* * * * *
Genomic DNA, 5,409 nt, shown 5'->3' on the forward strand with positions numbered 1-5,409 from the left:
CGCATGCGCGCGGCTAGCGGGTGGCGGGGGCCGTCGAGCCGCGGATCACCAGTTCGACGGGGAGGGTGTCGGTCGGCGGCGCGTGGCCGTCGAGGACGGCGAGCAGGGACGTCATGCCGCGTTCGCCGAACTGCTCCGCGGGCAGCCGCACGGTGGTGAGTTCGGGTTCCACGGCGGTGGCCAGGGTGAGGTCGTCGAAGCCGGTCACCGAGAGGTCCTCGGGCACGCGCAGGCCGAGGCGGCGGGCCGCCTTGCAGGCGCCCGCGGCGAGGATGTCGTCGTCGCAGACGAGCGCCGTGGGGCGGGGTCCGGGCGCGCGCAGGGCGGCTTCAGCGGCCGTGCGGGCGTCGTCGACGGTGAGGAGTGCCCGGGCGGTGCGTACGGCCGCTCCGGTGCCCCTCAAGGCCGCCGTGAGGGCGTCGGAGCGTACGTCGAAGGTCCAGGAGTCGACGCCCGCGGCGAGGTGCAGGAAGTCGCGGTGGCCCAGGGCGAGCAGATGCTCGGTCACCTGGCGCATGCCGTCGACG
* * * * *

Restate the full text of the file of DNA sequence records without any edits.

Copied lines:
Genomic DNA, 5,409 nt, shown 5'->3' on the forward strand with positions numbered 1-5,409 from the left:
CGCATGCGCGCGGCTAGCGGGTGGCGGGGGCCGTCGAGCCGCGGATCACCAGTTCGACGGGGAGGGTGTCGGTCGGCGGCGCGTGGCCGTCGAGGACGGCGAGCAGGGACGTCATGCCGCGTTCGCCGAACTGCTCCGCGGGCAGCCGCACGGTGGTGAGTTCGGGTTCCACGGCGGTGGCCAGGGTGAGGTCGTCGAAGCCGGTCACCGAGAGGTCCTCGGGCACGCGCAGGCCGAGGCGGCGGGCCGCCTTGCAGGCGCCCGCGGCGAGGATGTCGTCGTCGCAGACGAGCGCCGTGGGGCGGGGTCCGGGCGCGCGCAGGGCGGCTTCAGCGGCCGTGCGGGCGTCGTCGACGGTGAGGAGTGCCCGGGCGGTGCGTACGGCCGCTCCGGTGCCCCTCAAGGCCGCCGTGAGGGCGTCGGAGCGTACGTCGAAGGTCCAGGAGTCGACGCCCGCGGCGAGGTGCAGGAAGTCGCGGTGGCCCAGGGCGAGCAGATGCTCGGTCACCTGGCGCATGCCGTCGACG